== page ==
Wednesday, May 5, 2010

Ailing Manipur

My Manipur has many ills...and I despair at its plight. You may say, every place has its own share of ills, but I think Manipur has far more than is ever high-lighted to the world.

For one, it is a strife torn state. Everyone knows that the denizens of the state are the ones who suffer silently amid the innumerable strikes, bandhs, curfews, economic blockades and bomb blasts. There are those nameless women known only as "Meira Paibi" who try to bring some semblance of order to the chaotic state of affairs and then there are better known activists like Sharmila...Amid the hullabaloo over the Armed Forces Special Powers Act, there are your usual share of thefts, robberies, kidnappings, and natural disasters. Recently, the imagination of the people of Manipur seem to be captured by Muivah's impending visit to his hometown of Ukhrul. So many protests for and against his visit and so much public property destroyed. And to what end? No satisfactory or simple answers there.

And then there are those "relatively mundane" concerns like the power problem that ails the state. Even in the capital of the state, frequent power cuts are the norm and there is a scheduled load-shedding every alternate day. Many have analysed why the state suffers thus, but still there is no viable solution. Life goes on in the meantime with the help of generators, inverters, rechargeable LED lamps, candles and the traditional "podon" and "thaomei" fuelled by kerosene. Some people have even adopted the practice of having dinner before sunset so that they can sleep through the power-less nights. Such is the power of adaptability and flexibility of the average Manipuri. Solar power has been harnessed to a minor degree but not to a sustainable level. No one is bothered about demanding something like clean fuel from the government or asking for subsidies for that when all the world is hassled about carbon credits and  carbon footprints. There are just too many things occupying the mind, like the simple act of worrying about survival. You see, you never know when a bandh or economic blockade is gonna happen. You are too busy worrying whether your loved ones will be home safe every sunset or be the prey to a stray bombing incident, shootouts or encounters...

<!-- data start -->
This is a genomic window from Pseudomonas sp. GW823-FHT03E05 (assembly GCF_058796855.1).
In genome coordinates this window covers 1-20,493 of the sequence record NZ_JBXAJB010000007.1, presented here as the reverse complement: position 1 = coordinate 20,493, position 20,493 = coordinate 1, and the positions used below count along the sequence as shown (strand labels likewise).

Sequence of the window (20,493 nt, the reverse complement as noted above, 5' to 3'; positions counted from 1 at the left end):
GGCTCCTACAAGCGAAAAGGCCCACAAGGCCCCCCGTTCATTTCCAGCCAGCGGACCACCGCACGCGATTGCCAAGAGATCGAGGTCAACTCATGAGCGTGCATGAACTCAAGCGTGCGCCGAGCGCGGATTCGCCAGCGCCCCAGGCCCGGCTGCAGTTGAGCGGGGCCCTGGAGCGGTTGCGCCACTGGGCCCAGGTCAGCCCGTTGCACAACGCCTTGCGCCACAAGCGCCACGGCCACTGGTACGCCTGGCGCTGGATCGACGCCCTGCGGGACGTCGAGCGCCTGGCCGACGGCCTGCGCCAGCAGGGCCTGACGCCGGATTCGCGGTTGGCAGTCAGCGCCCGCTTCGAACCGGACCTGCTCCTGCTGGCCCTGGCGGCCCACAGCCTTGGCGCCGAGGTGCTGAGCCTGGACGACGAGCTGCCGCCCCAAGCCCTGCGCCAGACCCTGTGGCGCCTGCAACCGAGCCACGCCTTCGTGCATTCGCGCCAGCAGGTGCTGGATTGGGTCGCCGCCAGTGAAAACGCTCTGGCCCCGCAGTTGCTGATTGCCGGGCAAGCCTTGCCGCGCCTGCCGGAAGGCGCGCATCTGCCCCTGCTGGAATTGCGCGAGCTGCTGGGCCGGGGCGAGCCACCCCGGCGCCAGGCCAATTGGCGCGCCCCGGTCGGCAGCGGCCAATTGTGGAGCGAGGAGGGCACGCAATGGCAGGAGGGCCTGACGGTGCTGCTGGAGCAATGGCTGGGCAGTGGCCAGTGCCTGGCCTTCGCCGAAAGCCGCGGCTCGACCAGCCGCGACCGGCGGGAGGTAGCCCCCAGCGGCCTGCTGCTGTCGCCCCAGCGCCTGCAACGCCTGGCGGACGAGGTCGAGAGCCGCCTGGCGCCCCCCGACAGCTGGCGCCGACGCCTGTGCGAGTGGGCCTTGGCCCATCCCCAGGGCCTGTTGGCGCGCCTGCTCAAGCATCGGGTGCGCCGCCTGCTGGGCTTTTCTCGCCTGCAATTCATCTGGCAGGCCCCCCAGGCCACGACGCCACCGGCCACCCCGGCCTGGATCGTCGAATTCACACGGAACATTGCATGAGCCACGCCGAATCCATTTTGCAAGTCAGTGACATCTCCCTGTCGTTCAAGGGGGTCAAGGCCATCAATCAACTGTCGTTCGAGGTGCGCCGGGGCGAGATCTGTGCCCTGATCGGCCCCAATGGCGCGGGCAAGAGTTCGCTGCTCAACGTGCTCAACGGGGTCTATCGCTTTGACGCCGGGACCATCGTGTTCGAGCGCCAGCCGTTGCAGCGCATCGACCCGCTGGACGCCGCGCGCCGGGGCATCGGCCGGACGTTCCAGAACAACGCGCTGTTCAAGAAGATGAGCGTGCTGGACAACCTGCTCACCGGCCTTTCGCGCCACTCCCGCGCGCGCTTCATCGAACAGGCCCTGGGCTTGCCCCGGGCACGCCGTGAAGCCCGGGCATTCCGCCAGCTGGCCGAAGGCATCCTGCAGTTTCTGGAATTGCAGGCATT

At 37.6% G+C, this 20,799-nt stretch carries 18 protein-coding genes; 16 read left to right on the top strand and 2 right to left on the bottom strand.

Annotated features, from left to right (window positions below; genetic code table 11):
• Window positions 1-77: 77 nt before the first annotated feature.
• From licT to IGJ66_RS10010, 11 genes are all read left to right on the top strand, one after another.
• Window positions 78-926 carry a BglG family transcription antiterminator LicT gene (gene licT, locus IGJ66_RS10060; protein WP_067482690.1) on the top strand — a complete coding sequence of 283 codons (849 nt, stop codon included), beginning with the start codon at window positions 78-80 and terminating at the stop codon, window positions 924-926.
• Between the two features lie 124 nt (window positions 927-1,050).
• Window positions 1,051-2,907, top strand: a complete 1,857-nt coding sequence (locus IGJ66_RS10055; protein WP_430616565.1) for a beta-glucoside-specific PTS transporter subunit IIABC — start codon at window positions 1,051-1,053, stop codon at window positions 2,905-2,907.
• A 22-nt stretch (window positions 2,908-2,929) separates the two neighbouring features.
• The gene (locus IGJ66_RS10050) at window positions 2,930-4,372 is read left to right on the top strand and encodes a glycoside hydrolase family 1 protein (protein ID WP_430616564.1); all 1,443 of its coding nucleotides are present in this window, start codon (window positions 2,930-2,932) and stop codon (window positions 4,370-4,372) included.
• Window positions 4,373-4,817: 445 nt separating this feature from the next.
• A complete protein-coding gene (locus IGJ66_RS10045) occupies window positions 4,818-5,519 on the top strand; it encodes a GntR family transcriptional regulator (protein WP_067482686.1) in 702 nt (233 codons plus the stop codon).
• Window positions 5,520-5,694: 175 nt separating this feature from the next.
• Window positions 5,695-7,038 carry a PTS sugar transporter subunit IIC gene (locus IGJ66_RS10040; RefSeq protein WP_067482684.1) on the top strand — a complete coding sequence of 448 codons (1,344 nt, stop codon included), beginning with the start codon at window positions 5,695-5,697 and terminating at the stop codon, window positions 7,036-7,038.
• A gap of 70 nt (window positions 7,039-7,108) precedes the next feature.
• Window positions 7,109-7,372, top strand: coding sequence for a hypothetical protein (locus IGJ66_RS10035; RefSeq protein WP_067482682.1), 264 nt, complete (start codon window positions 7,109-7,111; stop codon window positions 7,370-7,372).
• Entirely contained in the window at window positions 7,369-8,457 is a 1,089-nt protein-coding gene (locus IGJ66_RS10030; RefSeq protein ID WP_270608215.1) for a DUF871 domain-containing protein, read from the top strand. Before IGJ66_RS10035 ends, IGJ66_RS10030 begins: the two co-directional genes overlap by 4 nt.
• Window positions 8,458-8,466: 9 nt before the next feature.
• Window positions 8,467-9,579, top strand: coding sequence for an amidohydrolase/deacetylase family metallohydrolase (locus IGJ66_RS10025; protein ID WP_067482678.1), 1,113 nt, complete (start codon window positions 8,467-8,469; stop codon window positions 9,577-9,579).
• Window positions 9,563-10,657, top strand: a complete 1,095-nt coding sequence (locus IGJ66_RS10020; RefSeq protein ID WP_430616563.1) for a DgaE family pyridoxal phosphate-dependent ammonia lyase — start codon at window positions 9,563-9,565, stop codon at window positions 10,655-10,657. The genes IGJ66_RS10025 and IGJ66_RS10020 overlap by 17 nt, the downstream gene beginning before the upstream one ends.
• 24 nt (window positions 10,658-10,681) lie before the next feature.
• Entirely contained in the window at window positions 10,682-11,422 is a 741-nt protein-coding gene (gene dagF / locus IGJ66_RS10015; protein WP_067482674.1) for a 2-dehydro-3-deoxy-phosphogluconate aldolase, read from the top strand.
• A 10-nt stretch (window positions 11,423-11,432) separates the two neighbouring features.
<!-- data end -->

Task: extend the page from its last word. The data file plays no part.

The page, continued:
Potable water!!! Well, it's a dream. Even after years of independence, many localities and homes do not get access to tap water. You can forget about running water inside homes. This has of course kept the tradition of fetching water from the community pond each evening alive. But that's besides the point. Suffice to say that civilization's common fruits haven't reached Manipur.

And the education system--I don't know where to start or where to end. Post independence, my father's generation went to noted government schools like Johnstone, CC, Ram Lal Paul, Tamphasana Girls. These schools had fine faculty members and facilities that a good school of those days had to have. At present, if you happen visit these schools, you can still find fine faculty members there, but the buildings are like ruins and the facilities seem straight out of the forties. The amenities seem to have been frozen in a time warp. I don't have enough context to talk about the state of affairs in privately owned schools. However, I have an inkling that while the rest of the country uses state-of-art technology in their educational institutions, the same cannot be said for those in Manipur. It's actually a wonder that good students still come from the state. It must be quite a struggle. I am told that many people send their kids to private tutors as schools do not cover the syllabi. Of course, people must be aware that last year, schools in Manipur did not operate for months on end in the stand-off between the government and some activists. In this state of affairs, quality education can only be expected to take a back seat. Sigh. It's a vicious circle.

The environment! Pollution hasn't spared Manipur. Age old traditions of Manipuri youth cleaning the community on weekends have disappeared. People are dumping their wastes on the streets and public places have become garbage dumps. Civil works like a purported sewage system installation have added to the mess as the project has been left midway. To add to the woes of the people, come some rains and the roads become a muddy swamp. No one cares, no one has time to fix these ills. After all, you are only worried about survival. Like I said before, all you care about is whether everyone is home safe and sound...and that no dear one has fallen victim to a stray bullet...